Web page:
The administration of U.S. President Joe Biden this week imposed major new tariffs on a slew of Chinese imports. The move is consistent with hardening sentiment against China, yet reflects a radical shift: growing skepticism about, if not outright suspicion of, free trade and the principles that guided U.S. international economic policy for decades.

U.S. officials and those in other governments who back the new approach argue that there is no such reversal. They insist that the issue is reciprocity: The competitiveness of Chinese exports stems from unfair advantages they enjoy in their home market. That is true but more fundamentally, the new U.S. policy reflects a reassessment of the weight afforded economic interchange in promoting national security. Wealth and prosperity does not necessarily promote peace and security.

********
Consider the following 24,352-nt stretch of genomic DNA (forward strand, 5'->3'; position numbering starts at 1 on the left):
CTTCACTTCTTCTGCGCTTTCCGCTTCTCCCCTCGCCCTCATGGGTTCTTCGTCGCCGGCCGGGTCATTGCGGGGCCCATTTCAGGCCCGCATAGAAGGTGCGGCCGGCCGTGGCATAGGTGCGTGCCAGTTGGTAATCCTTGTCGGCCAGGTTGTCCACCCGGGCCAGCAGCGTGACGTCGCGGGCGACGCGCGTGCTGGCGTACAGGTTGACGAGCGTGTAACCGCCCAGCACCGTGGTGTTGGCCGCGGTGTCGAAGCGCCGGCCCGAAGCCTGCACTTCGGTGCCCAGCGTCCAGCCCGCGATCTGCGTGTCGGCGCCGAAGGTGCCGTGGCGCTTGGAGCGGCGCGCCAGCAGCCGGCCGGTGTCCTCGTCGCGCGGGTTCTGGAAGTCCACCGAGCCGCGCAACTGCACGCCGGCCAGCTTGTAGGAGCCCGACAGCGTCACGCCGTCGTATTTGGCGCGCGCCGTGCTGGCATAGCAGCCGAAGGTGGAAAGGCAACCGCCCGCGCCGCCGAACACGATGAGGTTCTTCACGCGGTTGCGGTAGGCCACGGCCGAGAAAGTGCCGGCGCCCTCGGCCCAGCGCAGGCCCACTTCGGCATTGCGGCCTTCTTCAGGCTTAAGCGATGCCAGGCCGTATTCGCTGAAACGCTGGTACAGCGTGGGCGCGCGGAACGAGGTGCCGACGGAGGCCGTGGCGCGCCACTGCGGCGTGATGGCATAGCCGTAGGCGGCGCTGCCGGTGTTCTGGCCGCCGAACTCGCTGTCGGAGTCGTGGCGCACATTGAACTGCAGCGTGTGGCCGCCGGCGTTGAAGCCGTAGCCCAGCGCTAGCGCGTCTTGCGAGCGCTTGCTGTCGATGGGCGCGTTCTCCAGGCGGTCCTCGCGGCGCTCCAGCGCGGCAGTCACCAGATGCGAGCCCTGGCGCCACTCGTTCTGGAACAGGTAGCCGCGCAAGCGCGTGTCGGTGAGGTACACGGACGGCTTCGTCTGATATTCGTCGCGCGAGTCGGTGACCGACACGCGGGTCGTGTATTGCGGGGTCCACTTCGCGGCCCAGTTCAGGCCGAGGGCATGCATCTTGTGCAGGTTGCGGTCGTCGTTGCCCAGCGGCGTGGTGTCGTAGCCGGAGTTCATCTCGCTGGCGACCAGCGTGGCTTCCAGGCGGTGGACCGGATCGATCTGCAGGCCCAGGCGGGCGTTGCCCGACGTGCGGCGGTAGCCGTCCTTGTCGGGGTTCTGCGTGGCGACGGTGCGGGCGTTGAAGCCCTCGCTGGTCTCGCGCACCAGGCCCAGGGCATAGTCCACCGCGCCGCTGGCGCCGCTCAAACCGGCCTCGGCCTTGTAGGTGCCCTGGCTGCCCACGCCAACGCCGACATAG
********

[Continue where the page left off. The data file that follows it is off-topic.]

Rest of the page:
The new U.S. tariffs mean Chinese electric vehicles will face a 102.5% duty this year; currently it is 27.5%. The tax on lithium-ion EV batteries will also nearly quadruple to 25%. Tariffs on solar cell imports will double to 50%, as will those on computer chips. Tariffs on certain Chinese steel and aluminum products will climb to 25% this year, more than three times the current level. The increases for EVs, steel, aluminum and solar cells will occur this year; those for chips will go into effect in 2025.